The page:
$ cc -o xyz xyz.c '-R$ORIGIN/../lib:$ORIGIN/../ABC/lib' \
    -L/opt/ABC/lib -lX -lA
$ elfdump -d xyz | egrep 'NEEDED|RUNPATH'
     [0]  NEEDED           0x1b5               libX.so.1
     [1]  NEEDED           0x1bf               libA.so.1
     ....
     [2]  NEEDED           0x18f               libc.so.1
     [5]  RUNPATH          0x1c9               $ORIGIN/../lib:$ORIGIN/../ABC/lib

and similarly for the dependency libX.so.1 this runpath would be as follows.

$ cc -o libX.so.1 -G -Kpic X.c '-R$ORIGIN:$ORIGIN/../ABC/lib' \
    -L/opt/ABC/lib -lY -lC
$ elfdump -d libX.so.1 | egrep 'NEEDED|RUNPATH'
     [0]  NEEDED           0x96                libY.so.1
     [1]  NEEDED           0xa0                libC.so.1
     [5]  RUNPATH          0xaa                $ORIGIN:$ORIGIN/../ABC/lib

If this product is now installed under /usr/local/XYZ, its post-install script would be required to establish a symbolic link.

$ ln -s ../ABC /usr/local/XYZ/ABC

If your PATH is augmented with /usr/local/XYZ/bin, then invocation of the application xyz results in a path name lookup for its dependencies as follows.

$ ldd -s xyz
....
  find object=libX.so.1; required by xyz
    search path=$ORIGIN/../lib:$ORIGIN/../ABC/lib  (RUNPATH/RPATH from file xyz)
      trying path=/usr/local/XYZ/lib/libX.so.1
        libX.so.1 =>     /usr/local/XYZ/lib/libX.so.1

  find object=libA.so.1; required by xyz
    search path=$ORIGIN/../lib:$ORIGIN/../ABC/lib  (RUNPATH/RPATH from file xyz)
      trying path=/usr/local/XYZ/lib/libA.so.1
      trying path=/usr/local/ABC/lib/libA.so.1
        libA.so.1 =>     /usr/local/ABC/lib/libA.so.1

  find object=libY.so.1; required by /usr/local/XYZ/lib/libX.so.1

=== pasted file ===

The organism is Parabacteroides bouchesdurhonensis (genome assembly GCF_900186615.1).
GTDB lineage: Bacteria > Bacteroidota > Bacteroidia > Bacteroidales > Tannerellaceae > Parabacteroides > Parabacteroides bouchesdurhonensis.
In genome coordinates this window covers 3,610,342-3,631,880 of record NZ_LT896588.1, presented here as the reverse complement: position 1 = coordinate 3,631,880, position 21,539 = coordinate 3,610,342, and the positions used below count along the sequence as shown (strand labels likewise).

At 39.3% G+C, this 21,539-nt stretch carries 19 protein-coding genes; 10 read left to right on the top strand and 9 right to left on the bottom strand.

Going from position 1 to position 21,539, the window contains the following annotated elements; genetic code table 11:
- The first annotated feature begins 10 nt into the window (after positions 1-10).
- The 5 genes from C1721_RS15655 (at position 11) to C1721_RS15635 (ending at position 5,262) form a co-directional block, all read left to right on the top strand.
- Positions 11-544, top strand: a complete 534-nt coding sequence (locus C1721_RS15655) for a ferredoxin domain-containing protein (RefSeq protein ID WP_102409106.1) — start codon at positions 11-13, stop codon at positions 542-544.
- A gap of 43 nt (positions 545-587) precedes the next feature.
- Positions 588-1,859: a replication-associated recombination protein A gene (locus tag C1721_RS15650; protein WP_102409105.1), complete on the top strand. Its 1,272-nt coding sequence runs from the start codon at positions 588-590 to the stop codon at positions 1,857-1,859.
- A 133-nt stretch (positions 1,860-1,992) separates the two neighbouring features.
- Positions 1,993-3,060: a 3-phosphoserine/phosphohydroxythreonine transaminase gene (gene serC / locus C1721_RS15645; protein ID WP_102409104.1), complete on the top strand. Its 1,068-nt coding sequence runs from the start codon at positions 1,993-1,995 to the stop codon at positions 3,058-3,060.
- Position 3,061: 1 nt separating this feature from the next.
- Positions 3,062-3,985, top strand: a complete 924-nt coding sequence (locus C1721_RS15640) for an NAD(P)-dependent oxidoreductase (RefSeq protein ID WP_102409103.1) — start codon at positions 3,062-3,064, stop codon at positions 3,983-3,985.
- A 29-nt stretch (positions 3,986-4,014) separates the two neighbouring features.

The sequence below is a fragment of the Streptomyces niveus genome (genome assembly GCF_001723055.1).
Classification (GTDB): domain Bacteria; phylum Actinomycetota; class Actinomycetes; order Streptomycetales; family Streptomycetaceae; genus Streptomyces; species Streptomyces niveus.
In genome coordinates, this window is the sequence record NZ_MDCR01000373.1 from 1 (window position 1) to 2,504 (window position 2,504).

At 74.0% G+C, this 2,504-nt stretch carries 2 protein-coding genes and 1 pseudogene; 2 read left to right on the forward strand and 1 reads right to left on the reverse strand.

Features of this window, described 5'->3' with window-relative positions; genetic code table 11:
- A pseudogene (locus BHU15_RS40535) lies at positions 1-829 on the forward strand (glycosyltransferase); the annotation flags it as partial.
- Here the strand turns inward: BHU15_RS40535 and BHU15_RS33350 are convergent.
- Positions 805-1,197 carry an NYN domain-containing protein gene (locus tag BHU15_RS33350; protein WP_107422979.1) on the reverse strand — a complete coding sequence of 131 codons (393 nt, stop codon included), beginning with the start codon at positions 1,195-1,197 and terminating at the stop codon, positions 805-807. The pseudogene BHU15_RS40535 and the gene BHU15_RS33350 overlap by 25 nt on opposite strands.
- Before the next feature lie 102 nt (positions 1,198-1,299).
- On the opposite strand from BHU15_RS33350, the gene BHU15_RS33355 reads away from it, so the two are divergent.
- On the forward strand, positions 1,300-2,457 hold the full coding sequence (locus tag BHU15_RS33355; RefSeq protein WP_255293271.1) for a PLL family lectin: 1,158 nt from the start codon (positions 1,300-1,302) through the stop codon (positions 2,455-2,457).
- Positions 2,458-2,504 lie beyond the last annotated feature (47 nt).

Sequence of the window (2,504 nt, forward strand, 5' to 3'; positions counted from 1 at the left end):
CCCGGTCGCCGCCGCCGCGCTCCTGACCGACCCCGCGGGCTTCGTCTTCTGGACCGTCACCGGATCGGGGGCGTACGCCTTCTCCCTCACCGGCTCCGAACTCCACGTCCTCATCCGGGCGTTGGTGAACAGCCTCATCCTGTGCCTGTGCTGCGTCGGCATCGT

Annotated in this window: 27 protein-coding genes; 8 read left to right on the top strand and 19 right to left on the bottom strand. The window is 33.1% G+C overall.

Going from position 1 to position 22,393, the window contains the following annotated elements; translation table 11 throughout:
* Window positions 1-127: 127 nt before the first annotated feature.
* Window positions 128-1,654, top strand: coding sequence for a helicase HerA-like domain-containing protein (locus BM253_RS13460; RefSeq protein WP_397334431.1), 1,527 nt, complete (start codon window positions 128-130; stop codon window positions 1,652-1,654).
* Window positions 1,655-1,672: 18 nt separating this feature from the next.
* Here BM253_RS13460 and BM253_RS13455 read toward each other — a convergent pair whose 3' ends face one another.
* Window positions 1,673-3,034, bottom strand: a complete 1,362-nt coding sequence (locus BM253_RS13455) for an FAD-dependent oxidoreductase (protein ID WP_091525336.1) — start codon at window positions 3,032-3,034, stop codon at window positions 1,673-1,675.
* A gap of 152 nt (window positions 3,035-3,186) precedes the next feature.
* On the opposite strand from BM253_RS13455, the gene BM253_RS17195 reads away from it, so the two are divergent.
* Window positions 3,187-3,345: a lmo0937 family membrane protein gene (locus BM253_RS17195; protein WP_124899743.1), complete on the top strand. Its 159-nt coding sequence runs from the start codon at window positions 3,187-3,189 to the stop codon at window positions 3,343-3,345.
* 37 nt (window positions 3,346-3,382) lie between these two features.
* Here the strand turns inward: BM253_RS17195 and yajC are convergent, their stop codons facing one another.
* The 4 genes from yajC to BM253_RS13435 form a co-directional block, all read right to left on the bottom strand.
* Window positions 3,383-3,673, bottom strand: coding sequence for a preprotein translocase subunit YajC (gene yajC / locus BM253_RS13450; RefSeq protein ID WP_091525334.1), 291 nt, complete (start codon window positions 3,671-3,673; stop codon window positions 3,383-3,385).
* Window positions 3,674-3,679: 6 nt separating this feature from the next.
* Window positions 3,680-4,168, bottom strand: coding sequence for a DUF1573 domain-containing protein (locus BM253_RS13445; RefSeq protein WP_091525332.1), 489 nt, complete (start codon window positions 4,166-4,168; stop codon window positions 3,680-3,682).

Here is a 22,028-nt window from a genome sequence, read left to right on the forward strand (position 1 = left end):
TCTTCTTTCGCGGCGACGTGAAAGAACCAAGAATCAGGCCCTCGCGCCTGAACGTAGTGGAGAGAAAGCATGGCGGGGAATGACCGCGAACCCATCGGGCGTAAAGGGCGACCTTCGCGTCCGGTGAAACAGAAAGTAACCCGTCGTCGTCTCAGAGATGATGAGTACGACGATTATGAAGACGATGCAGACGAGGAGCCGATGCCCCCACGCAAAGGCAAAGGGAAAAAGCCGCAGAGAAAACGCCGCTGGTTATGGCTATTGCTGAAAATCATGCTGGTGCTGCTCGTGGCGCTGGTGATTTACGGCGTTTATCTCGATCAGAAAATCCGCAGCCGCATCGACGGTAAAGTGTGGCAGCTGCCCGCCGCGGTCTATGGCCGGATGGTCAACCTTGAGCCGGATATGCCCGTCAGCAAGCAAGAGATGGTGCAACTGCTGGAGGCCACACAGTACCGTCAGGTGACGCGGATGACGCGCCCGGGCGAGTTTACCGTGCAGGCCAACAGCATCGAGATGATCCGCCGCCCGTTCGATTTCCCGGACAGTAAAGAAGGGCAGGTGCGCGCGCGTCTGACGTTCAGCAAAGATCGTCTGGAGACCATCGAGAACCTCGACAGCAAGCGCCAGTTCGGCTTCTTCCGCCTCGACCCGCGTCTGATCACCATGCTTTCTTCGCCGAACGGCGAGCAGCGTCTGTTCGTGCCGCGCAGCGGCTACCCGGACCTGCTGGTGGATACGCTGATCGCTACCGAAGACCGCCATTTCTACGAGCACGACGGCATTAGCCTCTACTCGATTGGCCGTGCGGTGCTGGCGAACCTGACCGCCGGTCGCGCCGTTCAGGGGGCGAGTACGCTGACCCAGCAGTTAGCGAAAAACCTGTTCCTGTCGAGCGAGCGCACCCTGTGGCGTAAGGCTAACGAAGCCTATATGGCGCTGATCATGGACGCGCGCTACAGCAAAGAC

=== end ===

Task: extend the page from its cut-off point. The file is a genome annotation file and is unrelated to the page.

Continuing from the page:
search path=$ORIGIN:$ORIGIN/../ABC/lib \
               (RUNPATH/RPATH from file /usr/local/XYZ/lib/libX.so.1)
      trying path=/usr/local/XYZ/lib/libY.so.1
        libY.so.1 =>     /usr/local/XYZ/lib/libY.so.1

  find object=libC.so.1; required by /usr/local/XYZ/lib/libX.so.1
    search path=$ORIGIN:$ORIGIN/../ABC/lib \
               (RUNPATH/RPATH from file /usr/local/XYZ/lib/libX.so.1)
      trying path=/usr/local/XYZ/lib/libC.so.1
      trying path=/usr/local/ABC/lib/libC.so.1
        libC.so.1 =>     /usr/local/ABC/lib/libC.so.1

  find object=libB.so.1; required by /usr/local/ABC/lib/libA.so.1
    search path=$ORIGIN  (RUNPATH/RPATH from file /usr/local/ABC/lib/libA.so.1)
      trying path=/usr/local/ABC/lib/libB.so.1
        libB.so.1 =>     /usr/local/ABC/lib/libB.so.1

Note -  An objects origin can be obtained at runtime using dlinfo(3C) together with the RTLD_DI_ORIGIN flag. This origin path can be used to access additional files from the associated product hierarchy.

Security in Coded Processes

In a secure process, the expansion of the $ORIGIN string is allowed only if it expands to a trusted directory. The occurrence of other relative path names, poses a security risk.

A path like $ORIGIN/../lib apparently points to a fixed location, fixed by the location of the executable. However, the location is not actually fixed. A writable directory in the same file system could exploit a secure program that uses $ORIGIN.

The following example shows this possible security breach if $ORIGIN was arbitrarily expanded within a secure process.

$ cd /worldwritable/dir/in/same/fs
$ mkdir bin lib
$ ln $ORIGIN/bin/program bin/program
$ cp ~/crooked-libc.so.1 lib/libc.so.1
$ bin/program
.... using crooked-libc.so.1

You can use the utility crle(1) to specify trusted directories that enable secure applications to use $ORIGIN. Administrators who use this technique should ensure that the target directories are suitably protected from malicious intrusion.